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Re: My CIA Polygraph Story
Reply #11 - Aug 14th, 2013 at 8:15am
Mark & Quote Quote 
I am a conservative, however, I don't hate anyone, not even examiners, but will say, this corrupt way of passing/failing someone with polygraphs, seriously . 

Not just for my friend, but for the tons of people in here who have been honest and failed the poly.   I encourage you to keep writing, and sharing your stories...to expose this inhuman way of disqualifying candidates.  Talk about shody work ethics?   

Also, with all due respect...out there in the career world, we work with all kinds of human beings.  Work is one hell of a teacher/experience.  Teaches us to be respectful, to work together as a team, to build character, fairness and tolerance as well as, being objective.  Lets all remember that.   

Nothing about this world seems to be fair, and as time goes on, Americans seem to become more greedy & owning less respect for laws or doing what is right.   

1.  There is one huge factor, we as human beings forget, "just because someone thinks or believes differently, doesn't make them wrong and us right, or visa versa.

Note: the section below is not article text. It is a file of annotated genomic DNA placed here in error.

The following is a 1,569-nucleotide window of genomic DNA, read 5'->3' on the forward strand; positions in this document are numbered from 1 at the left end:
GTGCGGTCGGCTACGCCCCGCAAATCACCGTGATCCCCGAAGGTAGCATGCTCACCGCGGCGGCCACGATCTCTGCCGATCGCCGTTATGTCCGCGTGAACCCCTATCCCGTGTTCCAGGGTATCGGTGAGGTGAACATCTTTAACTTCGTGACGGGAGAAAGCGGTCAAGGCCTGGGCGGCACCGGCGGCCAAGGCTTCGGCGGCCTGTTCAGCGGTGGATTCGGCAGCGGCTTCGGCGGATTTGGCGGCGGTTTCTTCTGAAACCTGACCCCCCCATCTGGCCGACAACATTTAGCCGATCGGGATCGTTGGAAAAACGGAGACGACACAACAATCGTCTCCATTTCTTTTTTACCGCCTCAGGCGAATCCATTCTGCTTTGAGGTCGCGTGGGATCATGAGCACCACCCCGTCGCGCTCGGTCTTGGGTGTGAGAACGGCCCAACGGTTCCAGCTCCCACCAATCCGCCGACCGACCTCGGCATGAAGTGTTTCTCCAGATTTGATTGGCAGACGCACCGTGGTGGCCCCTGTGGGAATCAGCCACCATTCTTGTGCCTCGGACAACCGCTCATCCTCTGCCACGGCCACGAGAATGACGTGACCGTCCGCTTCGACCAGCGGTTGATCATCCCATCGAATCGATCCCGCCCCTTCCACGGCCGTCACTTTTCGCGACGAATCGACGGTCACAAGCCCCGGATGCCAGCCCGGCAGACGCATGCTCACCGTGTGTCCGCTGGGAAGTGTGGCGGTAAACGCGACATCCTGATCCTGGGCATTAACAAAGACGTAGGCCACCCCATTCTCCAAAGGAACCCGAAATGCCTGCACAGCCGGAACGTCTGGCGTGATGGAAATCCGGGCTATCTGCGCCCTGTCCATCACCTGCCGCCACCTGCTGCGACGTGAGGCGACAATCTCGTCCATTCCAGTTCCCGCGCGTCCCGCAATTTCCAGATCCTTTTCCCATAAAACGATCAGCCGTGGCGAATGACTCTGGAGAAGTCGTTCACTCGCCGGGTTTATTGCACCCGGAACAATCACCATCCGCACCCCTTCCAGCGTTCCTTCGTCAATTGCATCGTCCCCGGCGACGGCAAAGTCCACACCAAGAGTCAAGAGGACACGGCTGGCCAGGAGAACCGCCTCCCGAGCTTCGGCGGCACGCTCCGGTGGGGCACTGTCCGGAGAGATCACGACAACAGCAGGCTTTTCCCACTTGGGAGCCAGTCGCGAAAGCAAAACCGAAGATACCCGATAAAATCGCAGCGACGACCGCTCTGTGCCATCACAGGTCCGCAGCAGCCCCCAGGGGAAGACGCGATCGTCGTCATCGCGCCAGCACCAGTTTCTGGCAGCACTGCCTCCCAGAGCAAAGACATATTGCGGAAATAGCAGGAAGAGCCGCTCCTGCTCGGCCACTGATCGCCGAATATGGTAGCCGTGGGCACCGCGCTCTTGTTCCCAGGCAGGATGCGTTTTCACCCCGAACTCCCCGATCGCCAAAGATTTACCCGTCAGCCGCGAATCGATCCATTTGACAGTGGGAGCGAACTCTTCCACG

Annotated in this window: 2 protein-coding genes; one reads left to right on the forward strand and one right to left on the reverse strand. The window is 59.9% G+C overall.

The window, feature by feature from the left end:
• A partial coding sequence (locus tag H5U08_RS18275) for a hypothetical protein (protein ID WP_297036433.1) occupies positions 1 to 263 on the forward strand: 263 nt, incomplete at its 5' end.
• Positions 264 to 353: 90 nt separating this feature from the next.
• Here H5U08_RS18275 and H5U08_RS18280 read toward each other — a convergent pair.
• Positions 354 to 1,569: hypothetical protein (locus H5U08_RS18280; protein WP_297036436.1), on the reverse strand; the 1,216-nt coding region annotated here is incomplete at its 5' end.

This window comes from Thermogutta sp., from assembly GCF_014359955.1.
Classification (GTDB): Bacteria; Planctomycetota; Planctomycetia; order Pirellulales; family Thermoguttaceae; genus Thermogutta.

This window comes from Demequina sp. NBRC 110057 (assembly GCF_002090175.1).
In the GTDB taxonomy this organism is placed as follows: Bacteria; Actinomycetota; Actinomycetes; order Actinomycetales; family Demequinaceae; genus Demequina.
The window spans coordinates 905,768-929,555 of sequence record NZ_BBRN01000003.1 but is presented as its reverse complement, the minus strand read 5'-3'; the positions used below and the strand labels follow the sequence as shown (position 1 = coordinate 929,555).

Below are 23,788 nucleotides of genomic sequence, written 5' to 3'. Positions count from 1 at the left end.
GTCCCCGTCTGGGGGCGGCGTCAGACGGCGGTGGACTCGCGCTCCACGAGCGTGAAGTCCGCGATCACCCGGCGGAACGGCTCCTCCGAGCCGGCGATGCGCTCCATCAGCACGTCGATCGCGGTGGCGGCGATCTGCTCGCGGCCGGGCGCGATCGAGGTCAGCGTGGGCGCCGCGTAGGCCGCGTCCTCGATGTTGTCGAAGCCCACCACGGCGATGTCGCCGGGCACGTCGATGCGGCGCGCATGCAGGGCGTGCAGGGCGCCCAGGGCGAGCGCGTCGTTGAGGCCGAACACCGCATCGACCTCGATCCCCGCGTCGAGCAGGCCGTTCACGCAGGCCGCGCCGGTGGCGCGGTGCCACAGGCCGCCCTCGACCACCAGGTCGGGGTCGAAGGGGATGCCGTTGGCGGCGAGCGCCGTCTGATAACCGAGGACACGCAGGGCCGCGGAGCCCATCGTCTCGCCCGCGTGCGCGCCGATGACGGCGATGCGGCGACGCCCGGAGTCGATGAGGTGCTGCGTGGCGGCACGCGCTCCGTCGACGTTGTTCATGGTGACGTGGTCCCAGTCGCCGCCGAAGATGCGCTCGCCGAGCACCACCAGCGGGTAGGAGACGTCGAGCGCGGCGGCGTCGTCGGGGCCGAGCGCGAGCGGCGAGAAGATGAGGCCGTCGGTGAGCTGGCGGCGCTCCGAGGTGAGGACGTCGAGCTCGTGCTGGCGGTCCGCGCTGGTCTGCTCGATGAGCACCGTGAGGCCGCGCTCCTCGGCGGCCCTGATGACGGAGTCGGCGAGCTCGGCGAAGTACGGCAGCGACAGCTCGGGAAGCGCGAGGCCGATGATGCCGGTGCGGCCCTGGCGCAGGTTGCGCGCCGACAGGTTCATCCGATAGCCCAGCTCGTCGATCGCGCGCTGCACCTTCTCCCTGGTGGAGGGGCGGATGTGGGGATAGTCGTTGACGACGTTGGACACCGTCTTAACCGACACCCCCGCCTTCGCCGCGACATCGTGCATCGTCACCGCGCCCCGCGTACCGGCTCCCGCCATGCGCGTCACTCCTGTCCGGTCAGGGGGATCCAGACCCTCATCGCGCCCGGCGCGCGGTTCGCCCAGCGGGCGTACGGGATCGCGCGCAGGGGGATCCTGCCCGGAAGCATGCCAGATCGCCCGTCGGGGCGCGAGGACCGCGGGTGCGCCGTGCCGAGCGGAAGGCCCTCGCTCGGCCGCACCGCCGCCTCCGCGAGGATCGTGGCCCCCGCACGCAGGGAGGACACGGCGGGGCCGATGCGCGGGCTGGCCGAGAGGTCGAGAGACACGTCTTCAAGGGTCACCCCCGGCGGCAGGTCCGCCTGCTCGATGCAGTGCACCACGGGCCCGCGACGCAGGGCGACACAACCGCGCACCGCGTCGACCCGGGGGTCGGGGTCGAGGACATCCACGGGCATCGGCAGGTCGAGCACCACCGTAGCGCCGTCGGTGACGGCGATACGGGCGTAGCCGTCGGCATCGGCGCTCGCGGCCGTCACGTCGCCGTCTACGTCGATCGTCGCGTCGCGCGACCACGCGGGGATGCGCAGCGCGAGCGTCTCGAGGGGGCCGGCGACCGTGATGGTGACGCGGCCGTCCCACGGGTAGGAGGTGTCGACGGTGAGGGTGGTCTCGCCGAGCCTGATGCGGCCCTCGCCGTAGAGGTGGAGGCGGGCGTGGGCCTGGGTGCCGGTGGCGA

2.  No matter what you say, think or react to any given situation, affects so many other lives, in a negative or positive way.

I believe, we all need to step back, at times, chill, and then try to articulate ourselves in a polite and intellectual manner.  Doesn't mean you have to agree, but to judge others with hate, is to judge yourself. 

Let me tell you, there are always people that will judge that person who failed the poly, people as myself, who once believed in them, ruining not only lives but also, break up marriages. 

These are not just words I'm writing, so if any poly examiner is reading this, be assured, Karma does exist, and while I wish you no harm, when you hurt others in a negative way, at some point, it's going to come back and bite you but good.